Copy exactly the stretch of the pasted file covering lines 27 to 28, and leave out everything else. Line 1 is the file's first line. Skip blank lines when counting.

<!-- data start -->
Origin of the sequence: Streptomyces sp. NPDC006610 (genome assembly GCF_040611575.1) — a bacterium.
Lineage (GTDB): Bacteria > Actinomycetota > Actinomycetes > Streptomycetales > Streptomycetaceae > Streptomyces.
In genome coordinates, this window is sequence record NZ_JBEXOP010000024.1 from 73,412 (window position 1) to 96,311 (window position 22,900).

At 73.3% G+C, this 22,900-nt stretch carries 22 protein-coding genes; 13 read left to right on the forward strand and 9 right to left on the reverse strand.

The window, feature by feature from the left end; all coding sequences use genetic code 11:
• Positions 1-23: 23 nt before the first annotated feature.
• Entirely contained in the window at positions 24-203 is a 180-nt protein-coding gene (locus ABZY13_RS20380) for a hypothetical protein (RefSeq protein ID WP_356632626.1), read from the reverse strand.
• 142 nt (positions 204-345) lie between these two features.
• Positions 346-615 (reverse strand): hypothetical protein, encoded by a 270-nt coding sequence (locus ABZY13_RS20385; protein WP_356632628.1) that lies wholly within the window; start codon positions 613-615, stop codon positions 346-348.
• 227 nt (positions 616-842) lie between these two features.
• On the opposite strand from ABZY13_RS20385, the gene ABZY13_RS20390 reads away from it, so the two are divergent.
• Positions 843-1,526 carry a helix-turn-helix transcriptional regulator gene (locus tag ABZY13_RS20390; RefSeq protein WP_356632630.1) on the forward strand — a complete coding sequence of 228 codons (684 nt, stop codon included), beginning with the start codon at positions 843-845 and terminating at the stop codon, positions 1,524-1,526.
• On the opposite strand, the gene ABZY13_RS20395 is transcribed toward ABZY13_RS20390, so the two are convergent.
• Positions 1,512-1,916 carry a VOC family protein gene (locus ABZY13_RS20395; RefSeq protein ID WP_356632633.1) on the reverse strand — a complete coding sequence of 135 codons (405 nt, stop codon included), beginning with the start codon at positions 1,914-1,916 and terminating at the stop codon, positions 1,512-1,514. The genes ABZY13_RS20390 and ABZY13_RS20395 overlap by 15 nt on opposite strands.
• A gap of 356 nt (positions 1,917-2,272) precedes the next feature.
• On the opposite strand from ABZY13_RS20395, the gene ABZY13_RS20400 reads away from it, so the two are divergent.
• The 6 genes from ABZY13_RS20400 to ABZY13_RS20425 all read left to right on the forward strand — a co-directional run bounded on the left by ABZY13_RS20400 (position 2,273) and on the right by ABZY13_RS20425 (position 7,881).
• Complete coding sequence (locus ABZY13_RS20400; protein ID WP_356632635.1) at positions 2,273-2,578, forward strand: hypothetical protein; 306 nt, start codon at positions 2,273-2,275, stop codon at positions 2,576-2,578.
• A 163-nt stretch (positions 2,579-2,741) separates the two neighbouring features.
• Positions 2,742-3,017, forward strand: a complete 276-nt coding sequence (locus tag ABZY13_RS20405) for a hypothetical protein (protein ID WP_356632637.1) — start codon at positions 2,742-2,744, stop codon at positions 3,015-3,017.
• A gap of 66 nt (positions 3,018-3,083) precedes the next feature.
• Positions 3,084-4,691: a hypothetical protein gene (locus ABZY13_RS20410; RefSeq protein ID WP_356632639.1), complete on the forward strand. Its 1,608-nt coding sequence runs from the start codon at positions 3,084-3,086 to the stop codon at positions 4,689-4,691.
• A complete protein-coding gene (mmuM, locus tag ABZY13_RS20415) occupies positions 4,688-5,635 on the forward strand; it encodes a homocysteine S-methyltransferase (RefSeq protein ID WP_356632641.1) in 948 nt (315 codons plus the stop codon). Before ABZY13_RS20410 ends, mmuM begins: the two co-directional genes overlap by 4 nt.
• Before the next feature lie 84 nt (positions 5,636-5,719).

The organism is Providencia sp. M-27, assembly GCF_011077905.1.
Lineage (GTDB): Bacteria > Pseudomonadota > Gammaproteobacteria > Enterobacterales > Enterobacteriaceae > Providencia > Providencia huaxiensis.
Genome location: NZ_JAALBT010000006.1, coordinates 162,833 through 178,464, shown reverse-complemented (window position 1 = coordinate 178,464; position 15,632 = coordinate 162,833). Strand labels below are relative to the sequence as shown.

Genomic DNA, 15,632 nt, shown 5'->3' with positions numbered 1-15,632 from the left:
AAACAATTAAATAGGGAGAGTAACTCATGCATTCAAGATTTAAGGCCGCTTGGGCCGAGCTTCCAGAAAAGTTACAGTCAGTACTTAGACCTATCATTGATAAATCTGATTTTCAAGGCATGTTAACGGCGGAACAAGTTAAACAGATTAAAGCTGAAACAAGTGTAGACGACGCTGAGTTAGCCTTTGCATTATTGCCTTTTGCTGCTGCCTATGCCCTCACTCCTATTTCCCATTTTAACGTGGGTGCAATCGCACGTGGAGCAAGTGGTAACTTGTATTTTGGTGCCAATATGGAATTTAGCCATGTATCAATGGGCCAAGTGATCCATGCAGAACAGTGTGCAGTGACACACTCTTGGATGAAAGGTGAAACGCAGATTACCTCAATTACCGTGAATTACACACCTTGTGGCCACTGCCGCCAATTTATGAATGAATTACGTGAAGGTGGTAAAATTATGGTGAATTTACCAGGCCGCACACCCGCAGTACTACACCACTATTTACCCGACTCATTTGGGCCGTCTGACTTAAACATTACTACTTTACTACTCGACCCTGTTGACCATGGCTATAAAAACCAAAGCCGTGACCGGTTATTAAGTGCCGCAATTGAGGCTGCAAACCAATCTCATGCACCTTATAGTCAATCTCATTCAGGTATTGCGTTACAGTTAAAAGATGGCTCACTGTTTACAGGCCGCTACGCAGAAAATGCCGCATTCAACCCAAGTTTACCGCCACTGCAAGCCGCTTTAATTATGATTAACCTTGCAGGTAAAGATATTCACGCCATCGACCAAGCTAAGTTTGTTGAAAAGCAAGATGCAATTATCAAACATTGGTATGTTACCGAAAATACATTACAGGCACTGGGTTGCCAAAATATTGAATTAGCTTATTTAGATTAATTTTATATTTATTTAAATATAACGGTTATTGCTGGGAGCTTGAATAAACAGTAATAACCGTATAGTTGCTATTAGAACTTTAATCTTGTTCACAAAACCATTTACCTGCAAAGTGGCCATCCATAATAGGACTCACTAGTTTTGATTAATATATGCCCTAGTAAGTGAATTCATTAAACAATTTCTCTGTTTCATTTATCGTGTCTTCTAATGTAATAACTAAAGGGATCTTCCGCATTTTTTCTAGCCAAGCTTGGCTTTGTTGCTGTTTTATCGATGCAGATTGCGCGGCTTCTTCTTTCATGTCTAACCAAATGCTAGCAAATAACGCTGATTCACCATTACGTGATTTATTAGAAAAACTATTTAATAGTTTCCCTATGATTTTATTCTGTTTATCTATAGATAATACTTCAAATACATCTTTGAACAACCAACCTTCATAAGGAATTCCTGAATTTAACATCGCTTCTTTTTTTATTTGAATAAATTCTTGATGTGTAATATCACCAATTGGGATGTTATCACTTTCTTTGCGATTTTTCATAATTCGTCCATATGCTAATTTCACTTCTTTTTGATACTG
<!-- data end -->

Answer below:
Genome location: NZ_JAALBT010000006.1, coordinates 162,833 through 178,464, shown reverse-complemented (window position 1 = coordinate 178,464; position 15,632 = coordinate 162,833). Strand labels below are relative to the sequence as shown.

Genomic DNA, 15,632 nt, shown 5'->3' with positions numbered 1-15,632 from the left: